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There is abundance of data being generated and stored by organizations across the globe. Data storage is growing at the pace of around 40% per year. Digital assets are of immense value for organizations. However, not too many organizations know the real worth of their data.
Technological disruption and adoption of Big Data and Analytics as the major engine to creating priceless insights and a Learning Culture has pushed the organizations to know how much their data assets actually value. Data Valuation, moreover, plays a key role in evaluating M&A deals, bankruptcy filings, and sales of data assets.
Enterprises are increasingly gathering and analyzing vast pools of data generated on a daily basis to know more about their customers’ requirements and preferences. For instance, Microsoft purchased LinkedIn for $26.2 billion in 2016. The major drive behind this acquisition of LinkedIn was the 433 million registered users (100 million active users) and the vast pools of valuable data that they generated each day.
Instead of valuing their data assets, organizations are generally more concerned about the issues associated with data storage, security, access, and analysis. These issues are the core responsibility of the IT function however, the IT unit alone is incapable of making the call to transform data into business value.
At most companies there aren’t any Data Valuation practices in place. In the name of Data Valuation practices, the most that majority of the organizations embark on include time and effort-intensive Data Classification efforts.
These Data Classification initiatives typically require categorization of terabytes of data into “critical,” “important,” and “other” groups. The “other” category is often challenging to categorize due to its context-specific nature. The valuation of this category is complicated as it is based on a number of attributes, e.g. content, usage, age, author, frequency, history, revenue potential, security needed etc.
To work around these challenges, executives need to formalize their data valuation practices into a structured Data Valuation Framework. The Data Valuation Framework is a combination of 3 sources of value:
- Value of Data as a Strategic Asset – Deals with analyzing the availability, usability, and monetization of customer data that has the potential to produce critical insights.
- Value of Data in Usage – Pertains to mapping the usage frequency, workload, and transaction rate of data across organizational applications and systems.
- Expected Future Value of Data – Data assets are typically tracked with other intangible assets, e.g., goodwill, patents. However, their recognizable market-based transactions, revenue generated through savings, and cost borne to create / substitute them are important to measure their value.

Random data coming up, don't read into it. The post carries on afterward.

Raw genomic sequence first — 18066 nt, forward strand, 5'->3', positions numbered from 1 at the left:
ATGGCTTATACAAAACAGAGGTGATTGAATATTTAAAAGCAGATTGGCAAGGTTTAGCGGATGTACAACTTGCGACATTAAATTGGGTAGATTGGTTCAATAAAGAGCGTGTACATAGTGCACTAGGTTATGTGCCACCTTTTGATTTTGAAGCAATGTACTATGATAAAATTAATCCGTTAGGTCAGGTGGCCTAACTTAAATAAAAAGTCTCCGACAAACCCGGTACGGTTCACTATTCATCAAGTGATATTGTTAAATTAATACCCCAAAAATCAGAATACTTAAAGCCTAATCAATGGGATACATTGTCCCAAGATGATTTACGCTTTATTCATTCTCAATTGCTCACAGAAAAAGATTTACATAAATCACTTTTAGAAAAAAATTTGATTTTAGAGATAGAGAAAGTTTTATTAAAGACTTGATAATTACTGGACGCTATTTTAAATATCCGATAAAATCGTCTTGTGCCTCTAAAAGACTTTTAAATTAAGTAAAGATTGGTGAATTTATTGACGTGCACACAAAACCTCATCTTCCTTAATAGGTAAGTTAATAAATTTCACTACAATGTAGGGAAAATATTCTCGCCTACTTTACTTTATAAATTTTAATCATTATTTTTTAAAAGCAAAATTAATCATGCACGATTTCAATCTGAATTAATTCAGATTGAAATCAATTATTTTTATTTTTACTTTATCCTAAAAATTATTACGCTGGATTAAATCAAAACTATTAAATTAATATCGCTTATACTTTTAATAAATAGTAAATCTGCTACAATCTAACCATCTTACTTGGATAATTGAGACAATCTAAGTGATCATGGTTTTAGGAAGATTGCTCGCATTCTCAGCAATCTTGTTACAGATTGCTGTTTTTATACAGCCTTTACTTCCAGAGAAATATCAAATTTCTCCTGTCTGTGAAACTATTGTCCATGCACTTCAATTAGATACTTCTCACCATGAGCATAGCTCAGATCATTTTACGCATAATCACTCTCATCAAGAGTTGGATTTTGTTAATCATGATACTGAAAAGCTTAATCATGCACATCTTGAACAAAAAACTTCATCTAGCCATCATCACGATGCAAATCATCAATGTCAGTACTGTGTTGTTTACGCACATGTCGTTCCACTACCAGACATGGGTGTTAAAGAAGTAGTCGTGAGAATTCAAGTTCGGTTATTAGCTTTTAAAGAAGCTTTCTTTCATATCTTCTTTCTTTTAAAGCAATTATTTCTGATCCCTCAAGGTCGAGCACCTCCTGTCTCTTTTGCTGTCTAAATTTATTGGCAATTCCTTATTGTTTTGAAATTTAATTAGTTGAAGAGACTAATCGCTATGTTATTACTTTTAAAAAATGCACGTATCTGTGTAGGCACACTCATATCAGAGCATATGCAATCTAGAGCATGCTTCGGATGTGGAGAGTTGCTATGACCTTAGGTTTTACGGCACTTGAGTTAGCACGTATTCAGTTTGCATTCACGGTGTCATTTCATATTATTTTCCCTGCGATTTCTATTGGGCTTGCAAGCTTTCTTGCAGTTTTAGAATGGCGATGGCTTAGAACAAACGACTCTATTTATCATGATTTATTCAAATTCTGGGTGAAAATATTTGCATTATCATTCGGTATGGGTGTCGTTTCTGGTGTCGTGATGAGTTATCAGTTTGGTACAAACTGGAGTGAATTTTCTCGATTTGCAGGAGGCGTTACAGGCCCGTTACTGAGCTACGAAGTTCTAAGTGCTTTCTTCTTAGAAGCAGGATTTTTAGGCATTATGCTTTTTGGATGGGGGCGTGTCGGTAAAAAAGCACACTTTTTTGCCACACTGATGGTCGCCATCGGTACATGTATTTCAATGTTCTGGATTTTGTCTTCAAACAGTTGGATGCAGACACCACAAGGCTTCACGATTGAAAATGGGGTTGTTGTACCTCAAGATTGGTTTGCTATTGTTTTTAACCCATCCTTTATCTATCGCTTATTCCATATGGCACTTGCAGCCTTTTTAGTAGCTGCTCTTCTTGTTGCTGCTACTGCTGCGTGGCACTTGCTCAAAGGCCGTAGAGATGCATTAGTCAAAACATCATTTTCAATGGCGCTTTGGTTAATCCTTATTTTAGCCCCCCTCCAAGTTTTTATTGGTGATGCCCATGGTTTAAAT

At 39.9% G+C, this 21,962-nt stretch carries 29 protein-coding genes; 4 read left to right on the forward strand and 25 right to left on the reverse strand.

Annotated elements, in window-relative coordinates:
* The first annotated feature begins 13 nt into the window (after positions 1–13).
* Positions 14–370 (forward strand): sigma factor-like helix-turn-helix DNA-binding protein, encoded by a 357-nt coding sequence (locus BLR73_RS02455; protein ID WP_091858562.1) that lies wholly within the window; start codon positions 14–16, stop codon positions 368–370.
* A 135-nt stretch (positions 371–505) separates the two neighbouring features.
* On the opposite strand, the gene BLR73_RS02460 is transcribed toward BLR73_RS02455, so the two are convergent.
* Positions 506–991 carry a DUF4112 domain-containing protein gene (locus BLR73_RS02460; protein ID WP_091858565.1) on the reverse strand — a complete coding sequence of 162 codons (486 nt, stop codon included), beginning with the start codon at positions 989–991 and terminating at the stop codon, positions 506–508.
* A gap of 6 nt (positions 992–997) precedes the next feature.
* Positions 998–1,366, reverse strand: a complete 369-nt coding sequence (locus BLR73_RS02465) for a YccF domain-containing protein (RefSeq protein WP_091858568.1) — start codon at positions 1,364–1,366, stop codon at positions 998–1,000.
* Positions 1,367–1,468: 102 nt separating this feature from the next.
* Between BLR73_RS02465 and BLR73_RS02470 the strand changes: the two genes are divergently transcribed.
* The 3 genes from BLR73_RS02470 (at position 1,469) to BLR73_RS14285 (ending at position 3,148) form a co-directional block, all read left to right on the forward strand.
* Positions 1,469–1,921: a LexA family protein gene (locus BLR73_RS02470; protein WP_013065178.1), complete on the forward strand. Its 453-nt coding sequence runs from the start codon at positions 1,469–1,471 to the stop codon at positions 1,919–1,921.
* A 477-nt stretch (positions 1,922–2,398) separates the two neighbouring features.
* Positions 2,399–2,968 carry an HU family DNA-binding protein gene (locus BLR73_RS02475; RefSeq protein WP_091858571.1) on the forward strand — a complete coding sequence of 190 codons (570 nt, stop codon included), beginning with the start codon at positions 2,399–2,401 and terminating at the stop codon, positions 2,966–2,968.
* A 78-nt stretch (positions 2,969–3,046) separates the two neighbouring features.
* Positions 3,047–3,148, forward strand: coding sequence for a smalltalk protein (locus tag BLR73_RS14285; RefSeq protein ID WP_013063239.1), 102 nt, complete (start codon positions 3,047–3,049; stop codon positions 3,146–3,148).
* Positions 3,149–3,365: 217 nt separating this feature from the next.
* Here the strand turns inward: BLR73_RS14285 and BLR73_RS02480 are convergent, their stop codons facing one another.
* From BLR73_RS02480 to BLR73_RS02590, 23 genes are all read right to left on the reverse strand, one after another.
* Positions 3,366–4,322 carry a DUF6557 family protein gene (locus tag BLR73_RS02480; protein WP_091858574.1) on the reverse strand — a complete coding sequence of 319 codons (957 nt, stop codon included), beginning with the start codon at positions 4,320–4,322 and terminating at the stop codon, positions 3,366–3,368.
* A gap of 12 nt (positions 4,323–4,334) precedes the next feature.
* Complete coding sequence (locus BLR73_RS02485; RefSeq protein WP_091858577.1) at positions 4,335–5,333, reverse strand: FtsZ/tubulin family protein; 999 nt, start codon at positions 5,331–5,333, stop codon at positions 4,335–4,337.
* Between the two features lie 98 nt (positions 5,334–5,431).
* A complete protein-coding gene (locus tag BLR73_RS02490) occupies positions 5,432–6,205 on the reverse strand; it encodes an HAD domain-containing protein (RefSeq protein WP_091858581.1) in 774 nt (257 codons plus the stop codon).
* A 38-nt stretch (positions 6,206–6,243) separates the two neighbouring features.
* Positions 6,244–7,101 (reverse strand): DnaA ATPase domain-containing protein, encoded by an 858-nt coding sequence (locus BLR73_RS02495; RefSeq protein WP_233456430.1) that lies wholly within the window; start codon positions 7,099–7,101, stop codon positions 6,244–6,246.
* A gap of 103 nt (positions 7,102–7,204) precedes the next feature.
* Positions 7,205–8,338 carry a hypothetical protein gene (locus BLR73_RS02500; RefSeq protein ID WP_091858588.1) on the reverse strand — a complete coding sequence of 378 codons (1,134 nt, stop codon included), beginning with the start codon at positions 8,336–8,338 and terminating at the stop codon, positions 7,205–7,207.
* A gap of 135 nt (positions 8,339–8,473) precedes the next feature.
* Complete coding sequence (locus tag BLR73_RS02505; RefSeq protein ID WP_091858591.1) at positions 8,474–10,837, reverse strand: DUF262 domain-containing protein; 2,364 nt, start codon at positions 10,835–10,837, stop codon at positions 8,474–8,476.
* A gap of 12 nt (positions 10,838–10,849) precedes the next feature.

Whichever way a business takes to incorporate Data Valuation into its overall strategy, research brings to light a practical 3-step approach that organizations can embrace to implement Data Valuation practices.
- Define and Disseminate Data Valuation Policies Across the Board.
- Develop Internal Data Valuation Capabilities.
- Select and Establish Appropriate Data Valuation Processes.
Let’s delve deeper into the first step of the Data Valuation implementation approach.
Define and Disseminate Data Valuation Policies Across the Board.
The 1st step involves clearly outlining, classifying, and sharing Data Valuation policies throughout the organization. Leadership should analyze whether there is a practice to develop a data catalog—to track all data assets and their utilization—already in place at the organization. The business case for Data Valuation is often an internal security audit to assess data risks, a desire to evaluate which business units produce the most data volume, and the cost and value associated with data volume growth, or an M&A.
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About Mark BridgesMark Bridges is a Senior Director of Strategy at Flevy. Flevy is your go-to resource for best practices in business management, covering management topics from Strategic Planning to Operational Excellence to Digital Transformation (view full list here). Learn how the Fortune 100 and global consulting firms do it. Improve the growth and efficiency of your organization by leveraging Flevy's library of best practice methodologies and templates. Prior to Flevy, Mark worked as an Associate at McKinsey & Co. and holds an MBA from the Booth School of Business at the University of Chicago. You can connect with Mark on LinkedIn here.
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